Gary Kohlenberg has challenged the nomination signatures for fellow Democrat Bryan Kennedy, attempting to eliminate Kennedy from the ballot to challenge veteran Rep. F. James Sensenbrenner of Wisconsin’s Fifth Congressional District, one of the nation’s most staunchly republican redoubts.
Kennedy campaign manager Bill Elliott says the effort is “a full fledged smear campaign. … Kennedy and his volunteers collected well over the necessary 1,000 signatures. Kohlenberg is now attempting to get signatures thrown off the petition based on minor technicalities in order to prevent Bryan’s name from appearing on the ballot.
The State of Wisconsin Elections Board will rule on the challenge Wednesday.
What are examples of the challenges?
“It appears Kohlenberg simply went through the Census list of 2000 and challenged names and addresses that did not appear there,” Elliott said. “The addresses look like they don’t exist based on the 2000 census.”
“However,” we have been to these addresses, our supporters live there and we have affidavits that we will file with the elections board. We are extremely confident that we will remain on the ballot.”
The campaign has hired Jeralyn Wendelberger, an attorney and former member of the Election Commission to represent its interest.
As usual, it appears the City of Milwaukee trumps the County of Milwaukee when it conducts the business of the people, in this case in the issuance of bonds.
The Bear Stearns office in Chicago, which handled the bond sale, was headed until recently by P. Nicholas Hurtgen. Hurtgen and Seemeyer are longtime acquaintances who worked in the administration of Governor Tommy G. Thompson. Hurtgen resigned his job after a scandal in the Chicago office regarding the issuance of a Chicago contract to build a hospital.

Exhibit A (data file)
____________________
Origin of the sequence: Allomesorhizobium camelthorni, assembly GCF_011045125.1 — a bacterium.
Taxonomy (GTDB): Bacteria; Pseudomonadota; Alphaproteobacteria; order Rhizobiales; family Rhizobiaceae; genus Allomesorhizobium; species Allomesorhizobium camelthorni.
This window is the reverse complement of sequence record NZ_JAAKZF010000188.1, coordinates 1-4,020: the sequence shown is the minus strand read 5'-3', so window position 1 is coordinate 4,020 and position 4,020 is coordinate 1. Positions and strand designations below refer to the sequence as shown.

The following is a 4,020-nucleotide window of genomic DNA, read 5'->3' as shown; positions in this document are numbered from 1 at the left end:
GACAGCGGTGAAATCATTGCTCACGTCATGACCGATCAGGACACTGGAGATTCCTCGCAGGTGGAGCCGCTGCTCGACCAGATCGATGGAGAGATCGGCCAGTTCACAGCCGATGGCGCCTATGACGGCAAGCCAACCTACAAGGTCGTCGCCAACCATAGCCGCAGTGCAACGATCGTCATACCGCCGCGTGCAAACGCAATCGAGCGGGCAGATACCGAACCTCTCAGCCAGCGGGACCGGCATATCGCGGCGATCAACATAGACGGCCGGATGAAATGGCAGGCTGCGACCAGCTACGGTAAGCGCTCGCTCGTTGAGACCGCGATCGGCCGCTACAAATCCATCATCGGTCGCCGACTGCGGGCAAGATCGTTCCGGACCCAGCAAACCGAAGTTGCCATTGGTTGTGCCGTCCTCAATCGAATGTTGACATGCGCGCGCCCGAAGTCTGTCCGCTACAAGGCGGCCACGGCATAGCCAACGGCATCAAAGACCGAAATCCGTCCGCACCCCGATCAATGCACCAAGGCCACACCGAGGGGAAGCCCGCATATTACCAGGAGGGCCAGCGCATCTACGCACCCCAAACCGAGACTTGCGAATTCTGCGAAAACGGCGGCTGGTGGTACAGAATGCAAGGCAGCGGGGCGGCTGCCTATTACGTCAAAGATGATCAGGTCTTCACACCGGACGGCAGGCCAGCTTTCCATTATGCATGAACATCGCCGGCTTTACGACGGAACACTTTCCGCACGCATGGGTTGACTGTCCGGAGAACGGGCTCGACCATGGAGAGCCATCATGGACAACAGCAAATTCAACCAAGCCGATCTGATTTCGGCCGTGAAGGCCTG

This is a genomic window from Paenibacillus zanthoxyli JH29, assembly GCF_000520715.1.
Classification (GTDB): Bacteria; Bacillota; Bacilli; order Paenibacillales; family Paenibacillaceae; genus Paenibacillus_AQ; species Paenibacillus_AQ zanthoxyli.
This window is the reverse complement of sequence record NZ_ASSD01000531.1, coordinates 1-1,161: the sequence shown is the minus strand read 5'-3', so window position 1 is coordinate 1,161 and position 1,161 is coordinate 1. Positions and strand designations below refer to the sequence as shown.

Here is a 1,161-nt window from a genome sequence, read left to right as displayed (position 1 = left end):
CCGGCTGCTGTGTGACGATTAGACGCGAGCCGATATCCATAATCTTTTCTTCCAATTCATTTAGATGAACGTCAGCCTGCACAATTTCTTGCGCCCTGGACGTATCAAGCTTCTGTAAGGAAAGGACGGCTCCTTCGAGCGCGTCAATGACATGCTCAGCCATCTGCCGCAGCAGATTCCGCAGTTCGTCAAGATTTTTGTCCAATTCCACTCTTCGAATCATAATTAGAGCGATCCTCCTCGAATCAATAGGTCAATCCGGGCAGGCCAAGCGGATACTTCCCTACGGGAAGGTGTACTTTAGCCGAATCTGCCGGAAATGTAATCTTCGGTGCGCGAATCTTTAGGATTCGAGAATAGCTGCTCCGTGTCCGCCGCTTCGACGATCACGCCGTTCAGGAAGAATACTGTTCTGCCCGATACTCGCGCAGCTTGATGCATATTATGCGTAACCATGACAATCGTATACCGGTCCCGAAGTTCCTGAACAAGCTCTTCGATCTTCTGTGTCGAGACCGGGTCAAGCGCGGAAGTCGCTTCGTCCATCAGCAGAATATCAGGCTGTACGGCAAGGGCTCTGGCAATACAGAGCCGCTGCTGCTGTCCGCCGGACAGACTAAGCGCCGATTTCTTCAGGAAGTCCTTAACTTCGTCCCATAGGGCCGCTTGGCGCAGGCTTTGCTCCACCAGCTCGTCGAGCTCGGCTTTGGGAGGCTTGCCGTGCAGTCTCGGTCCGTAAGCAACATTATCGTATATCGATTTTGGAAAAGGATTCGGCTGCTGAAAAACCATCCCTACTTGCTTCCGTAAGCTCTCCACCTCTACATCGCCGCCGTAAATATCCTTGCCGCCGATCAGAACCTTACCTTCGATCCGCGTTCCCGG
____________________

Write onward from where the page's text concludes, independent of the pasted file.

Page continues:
Here in the county, missing records, faulty recollections and inaccurate statements clouded the issue of the award of the bond contract to Bear Stearns, which was not the low bidder in the case.
In the city, things are done a little differently, said W. Martin (Wally) Morics, CPA, the elected City Comptroller, or “CEO,” as he likes to put it.
There are two types of bonds issued by the city, according to Morics. The first is the General Obligation bond, which is an off-the-shelf, “plain vanilla item,” as Morics puts it, and involves the full faith and credit of the municipality. “We have to take the low bid on these,” he says.
The other, more complex bonds, are called Revenue Bonds, and differ one from another. Examples of Revenue Bonds include those issues that may derive their funding from a specific source, rather than the entire taxing authority or credit of the community. These would include bonds for parking garages, or for Water Works facilities, or Port improvements. In these cases the revenue to repay the bond could possibly become impaired, and the bond issuer could stand to lose a significant sum if people stopped parking in city-owned garages, or if the Water Works dried up, or if the Port stopped receiving cargo.